Federal Treasurer Scott Morrison handed down his 3rd budget with a focus on lower corporate and personal income taxes. Crucial to the affordability of these tax cuts is an optimist view on salary growth. The Turnbull government is banking on faster wage increases for Australian workers, from 2.08% today to 3.25% in 2019 based on Treasury forecasting.
Of course, Treasury forecasting has been a called into question since Wayne Swan was presiding over our public sector finances when, by the laws of Utopian economics, a budget surplus was promised while expenditures increased and revenues fell. Of course, a surplus was never achieved by the world’s best treasurer (circa 2011).
But, underpinning Australia’s return to surplus in 2020 said Morrison, ‘is higher wages and inflation that will contribute to a rise in the level of nominal GDP over the coming year’s’.
The question now is whether the government’s forecasts for salary growth are a little too optimistic?
Before workers start popping French champagne and taking a second mortgage over the house, it might be useful to break down salary growth a little bit more because as we know, the 3.25% growth figure is an average across the entire economy. An average figure might be useful to economists, but it’s akin to taking the average property growth rate for Bondi and applying it to Mt Isa. In other words, different markets have different characteristics – you cannot simply bank on the ‘average’ growth rate.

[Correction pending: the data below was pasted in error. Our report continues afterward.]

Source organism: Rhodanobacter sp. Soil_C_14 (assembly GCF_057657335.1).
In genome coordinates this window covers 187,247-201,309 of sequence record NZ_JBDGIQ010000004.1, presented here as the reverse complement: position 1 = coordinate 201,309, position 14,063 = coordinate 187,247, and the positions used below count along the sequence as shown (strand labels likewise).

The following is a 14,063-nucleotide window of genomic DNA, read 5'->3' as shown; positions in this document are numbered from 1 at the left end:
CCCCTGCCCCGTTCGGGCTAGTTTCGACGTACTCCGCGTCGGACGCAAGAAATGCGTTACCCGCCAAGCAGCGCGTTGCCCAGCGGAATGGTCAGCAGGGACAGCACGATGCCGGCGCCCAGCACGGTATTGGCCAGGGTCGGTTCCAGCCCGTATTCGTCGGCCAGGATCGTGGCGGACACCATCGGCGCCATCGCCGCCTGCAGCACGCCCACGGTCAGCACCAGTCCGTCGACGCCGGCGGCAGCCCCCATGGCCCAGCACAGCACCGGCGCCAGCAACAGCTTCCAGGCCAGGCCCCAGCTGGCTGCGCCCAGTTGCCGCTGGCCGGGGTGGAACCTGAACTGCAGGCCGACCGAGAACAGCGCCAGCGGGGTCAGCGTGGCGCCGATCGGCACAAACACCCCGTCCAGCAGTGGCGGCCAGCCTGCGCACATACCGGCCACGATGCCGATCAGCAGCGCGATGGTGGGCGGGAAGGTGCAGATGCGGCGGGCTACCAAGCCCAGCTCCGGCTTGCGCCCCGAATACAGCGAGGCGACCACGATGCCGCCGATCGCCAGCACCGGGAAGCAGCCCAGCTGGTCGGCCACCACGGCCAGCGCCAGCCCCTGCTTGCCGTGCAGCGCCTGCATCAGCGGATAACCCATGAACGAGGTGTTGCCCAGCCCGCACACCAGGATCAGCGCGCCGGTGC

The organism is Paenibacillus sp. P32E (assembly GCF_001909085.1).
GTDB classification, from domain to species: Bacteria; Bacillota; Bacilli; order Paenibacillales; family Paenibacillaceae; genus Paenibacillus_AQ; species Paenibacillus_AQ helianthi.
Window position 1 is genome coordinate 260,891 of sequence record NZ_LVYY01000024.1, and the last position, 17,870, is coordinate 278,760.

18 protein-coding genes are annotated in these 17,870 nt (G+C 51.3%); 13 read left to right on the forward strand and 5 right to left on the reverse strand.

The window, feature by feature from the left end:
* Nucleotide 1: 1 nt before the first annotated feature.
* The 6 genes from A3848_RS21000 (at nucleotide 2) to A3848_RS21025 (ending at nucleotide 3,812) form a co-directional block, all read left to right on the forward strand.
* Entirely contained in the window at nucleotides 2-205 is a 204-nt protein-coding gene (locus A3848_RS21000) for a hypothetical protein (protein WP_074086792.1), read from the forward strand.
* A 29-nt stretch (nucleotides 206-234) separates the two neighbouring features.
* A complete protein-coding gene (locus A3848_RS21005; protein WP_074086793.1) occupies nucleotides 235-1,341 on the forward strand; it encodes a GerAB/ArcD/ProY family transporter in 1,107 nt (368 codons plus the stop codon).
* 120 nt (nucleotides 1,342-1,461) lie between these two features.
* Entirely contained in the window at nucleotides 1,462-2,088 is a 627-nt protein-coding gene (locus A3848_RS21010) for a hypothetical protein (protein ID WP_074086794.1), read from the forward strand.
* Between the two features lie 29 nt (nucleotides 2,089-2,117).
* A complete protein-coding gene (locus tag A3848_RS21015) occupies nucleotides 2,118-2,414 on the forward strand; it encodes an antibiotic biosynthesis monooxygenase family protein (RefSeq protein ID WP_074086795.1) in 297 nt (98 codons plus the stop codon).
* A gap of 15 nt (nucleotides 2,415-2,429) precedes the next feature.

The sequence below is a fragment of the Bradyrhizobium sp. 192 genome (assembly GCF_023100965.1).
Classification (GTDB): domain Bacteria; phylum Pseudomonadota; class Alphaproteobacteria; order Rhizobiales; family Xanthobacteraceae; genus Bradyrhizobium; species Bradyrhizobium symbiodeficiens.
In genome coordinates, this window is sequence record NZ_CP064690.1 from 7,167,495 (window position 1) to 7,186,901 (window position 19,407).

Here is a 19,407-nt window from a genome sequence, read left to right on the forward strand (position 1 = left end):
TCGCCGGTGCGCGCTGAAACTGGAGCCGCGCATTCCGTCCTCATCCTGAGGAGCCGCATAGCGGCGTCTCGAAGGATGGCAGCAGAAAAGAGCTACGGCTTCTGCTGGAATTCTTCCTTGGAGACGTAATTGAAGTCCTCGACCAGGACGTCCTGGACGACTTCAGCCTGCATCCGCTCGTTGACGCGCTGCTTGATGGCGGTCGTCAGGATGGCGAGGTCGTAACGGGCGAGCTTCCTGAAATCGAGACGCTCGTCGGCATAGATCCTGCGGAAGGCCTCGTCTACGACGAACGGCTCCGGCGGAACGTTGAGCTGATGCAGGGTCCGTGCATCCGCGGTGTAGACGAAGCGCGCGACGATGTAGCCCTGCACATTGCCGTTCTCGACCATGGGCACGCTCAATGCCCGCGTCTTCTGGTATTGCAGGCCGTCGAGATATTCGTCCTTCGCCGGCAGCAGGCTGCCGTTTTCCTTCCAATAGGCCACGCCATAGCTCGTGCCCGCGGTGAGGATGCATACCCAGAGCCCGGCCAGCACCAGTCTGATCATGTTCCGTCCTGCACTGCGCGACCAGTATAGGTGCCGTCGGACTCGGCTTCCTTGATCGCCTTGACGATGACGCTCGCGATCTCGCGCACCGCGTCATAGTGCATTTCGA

In Australian workplaces, employees would be naïve to bank on a 3.25% increase because salary growth is dependent on industry, role type, location and seniority. In addition, HR teams and organisations would be foolish to use benchmarks such as the wage price index, inflation rate or ABS data to make salary decisions for their staff. These are averages and employment markets are vastly different across the country.
A benchmark report such as IML’s National Salary Survey is the perfect instrument for effective market data, with a search tool that conveniently narrows down salary growth for job level, job family, industry, location and position.
Here’s just a snippet of information I’ve learnt in the last 5 minutes:
It’s bad news if you’re working in Queensland. Your forecast salary increase is 20% lower than your counterparts in Victoria.
About that investment property, it just might be on the horizon if you’re working in professional services because you’re forecast increase is 4%. This is almost double the salary increase the poor bloke working in manufacturing is receiving. Count yourselves lucky.
The Royal Commission into the banking sector looks to have put the brakes on bank employees’ remuneration. I can hear you all upset about that. Growth is tipped to fall from 3.10% to 2.72% for bank staff. And let the tears flow for our public servants, facing a decline in salary growth for the first time since… well ever.
It’s also nice to be in a management role in 2018. Executives are typically awarding themselves 15% more than salaried staff. The pointy end of the plane are also favouring a performance-based incentive scheme this year as opposed to staff who usually wind up on a sales commission structure.
So, what does all this mean?
Move to Victoria, get a management role, join a professional services firm and make sure you perform. If so, you’ll be rewarded handsomely.